Senate Minority Leader Mitch McConnell (R-Ky.) on Tuesday charged the Obama administration with ignoring the numerous failures of Obamacare, and with continuing to implement the law despite rising healthcare costs and a new report that says the government can't even figure out who deserves health insurance subsidies under the law.
"It's completely ridiculous, and the administration's still struggling just to get a handle on the problem," McConnell said.
Senate Minority Leader Mitch McConnell (R-Ky.) charged Tuesday that the Obama administration is essentially ignoring various Obamacare implementation problems. (AP Photo/J. Scott Applewhite, File)
Last week, the Inspector General for the Department of Health and Human Services said officials had failed to resolve 2.6 million "inconsistencies" in health insurance enrollment data, dealing mostly with citizenship status and income. That means millions of people may have enrolled for health insurance or received insurance subsidies without being eligible.
The report said about 90 percent of these issues could not be resolved.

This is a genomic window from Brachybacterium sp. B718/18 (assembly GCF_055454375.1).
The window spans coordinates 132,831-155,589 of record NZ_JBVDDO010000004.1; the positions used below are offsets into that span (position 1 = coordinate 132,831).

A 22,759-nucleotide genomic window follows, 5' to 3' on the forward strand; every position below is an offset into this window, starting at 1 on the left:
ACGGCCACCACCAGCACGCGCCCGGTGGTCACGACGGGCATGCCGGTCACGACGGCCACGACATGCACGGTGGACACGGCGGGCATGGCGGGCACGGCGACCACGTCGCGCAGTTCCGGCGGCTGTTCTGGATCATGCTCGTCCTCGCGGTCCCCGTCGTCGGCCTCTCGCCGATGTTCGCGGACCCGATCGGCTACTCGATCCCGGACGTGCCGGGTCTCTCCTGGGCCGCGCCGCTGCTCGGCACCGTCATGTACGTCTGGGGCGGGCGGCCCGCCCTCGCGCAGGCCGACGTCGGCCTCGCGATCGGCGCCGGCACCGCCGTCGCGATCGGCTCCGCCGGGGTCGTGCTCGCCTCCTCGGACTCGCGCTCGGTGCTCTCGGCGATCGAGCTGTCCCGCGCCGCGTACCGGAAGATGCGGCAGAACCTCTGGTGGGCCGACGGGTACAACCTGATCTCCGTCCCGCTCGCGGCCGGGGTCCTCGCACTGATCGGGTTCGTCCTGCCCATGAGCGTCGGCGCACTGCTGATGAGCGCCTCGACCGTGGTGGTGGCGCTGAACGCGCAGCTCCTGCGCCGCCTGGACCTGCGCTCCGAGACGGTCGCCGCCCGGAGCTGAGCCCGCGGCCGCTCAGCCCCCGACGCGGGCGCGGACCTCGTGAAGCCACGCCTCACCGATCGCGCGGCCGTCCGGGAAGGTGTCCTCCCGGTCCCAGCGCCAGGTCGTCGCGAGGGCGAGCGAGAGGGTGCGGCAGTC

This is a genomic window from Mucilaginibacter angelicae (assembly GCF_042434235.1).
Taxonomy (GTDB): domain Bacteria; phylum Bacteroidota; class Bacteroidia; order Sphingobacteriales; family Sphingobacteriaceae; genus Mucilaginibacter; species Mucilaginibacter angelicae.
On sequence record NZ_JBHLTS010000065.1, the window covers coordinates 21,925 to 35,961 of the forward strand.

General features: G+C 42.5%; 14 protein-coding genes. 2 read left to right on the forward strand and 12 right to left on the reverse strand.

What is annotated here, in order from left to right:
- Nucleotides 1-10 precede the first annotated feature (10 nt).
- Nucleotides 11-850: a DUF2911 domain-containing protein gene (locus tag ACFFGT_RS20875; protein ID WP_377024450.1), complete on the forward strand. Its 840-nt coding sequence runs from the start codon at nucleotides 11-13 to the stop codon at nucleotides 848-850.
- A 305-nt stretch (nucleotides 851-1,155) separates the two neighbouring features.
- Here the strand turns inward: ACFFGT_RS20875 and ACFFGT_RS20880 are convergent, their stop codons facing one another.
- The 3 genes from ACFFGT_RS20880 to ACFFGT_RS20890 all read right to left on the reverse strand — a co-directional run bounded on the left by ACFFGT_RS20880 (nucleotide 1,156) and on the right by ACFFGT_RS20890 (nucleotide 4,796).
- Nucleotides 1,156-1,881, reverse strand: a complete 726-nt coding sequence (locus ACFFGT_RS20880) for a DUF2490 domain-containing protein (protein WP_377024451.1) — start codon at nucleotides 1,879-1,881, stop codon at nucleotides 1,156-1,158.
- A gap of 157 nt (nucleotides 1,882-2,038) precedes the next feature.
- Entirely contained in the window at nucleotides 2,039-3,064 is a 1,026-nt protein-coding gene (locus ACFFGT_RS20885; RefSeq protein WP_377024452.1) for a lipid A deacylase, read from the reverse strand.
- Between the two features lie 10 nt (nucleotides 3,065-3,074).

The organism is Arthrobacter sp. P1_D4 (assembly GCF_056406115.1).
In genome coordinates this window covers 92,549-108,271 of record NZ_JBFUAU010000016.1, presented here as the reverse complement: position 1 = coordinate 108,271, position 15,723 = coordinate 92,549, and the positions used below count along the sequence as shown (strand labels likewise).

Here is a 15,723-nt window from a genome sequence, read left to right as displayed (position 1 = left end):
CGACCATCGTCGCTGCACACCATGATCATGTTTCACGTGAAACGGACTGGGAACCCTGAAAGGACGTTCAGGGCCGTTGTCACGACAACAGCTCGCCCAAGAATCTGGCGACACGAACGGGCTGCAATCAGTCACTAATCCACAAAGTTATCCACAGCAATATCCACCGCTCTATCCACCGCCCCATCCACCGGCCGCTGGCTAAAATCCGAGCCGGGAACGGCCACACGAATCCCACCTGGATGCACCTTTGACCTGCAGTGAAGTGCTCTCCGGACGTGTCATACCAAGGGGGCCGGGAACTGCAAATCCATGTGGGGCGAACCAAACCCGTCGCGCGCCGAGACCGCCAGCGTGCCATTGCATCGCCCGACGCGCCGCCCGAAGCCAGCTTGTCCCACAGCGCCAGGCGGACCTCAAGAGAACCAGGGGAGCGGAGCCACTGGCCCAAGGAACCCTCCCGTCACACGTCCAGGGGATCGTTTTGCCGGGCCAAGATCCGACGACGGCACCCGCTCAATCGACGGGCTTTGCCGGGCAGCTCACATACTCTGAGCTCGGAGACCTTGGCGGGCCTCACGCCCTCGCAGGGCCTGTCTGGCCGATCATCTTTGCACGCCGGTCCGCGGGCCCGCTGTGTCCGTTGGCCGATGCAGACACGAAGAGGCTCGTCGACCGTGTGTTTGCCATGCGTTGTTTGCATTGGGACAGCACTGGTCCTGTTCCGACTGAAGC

McConnell said that rather than fix this problem, the administration seems content to continue to implement the law with no changes, which means ineligible people enrolled today may be enrolled again next year.
"Many individuals enrolled with the current flawed enrollment process will automatically be enrolled for the same taxpayer subsidies next year," McConnell said.
"They're defiant, defiant in the face of all this," he added. "This is precisely the kind of flippant attitude that's so infuriating to many of our constituents."
McConnell charged Democrats with essentially hiding from the problem, and hoping voters forget about these issues by the time the mid-term election rolls around.
"The Democratic plan seems to be, double down on the mess they've created, and to hope that Americans can be distracted enough to forget about it come November," he said. "Well, if that's the plan, it's not going to work."
McConnell said voters now see Obamacare as a "byword for broken promises and almost cartoonish inefficiency."
"You can keep your plan, you can keep your doctor, premiums will go down, the law will create millions of jobs," he said. "We knew the promises wouldn't hold up."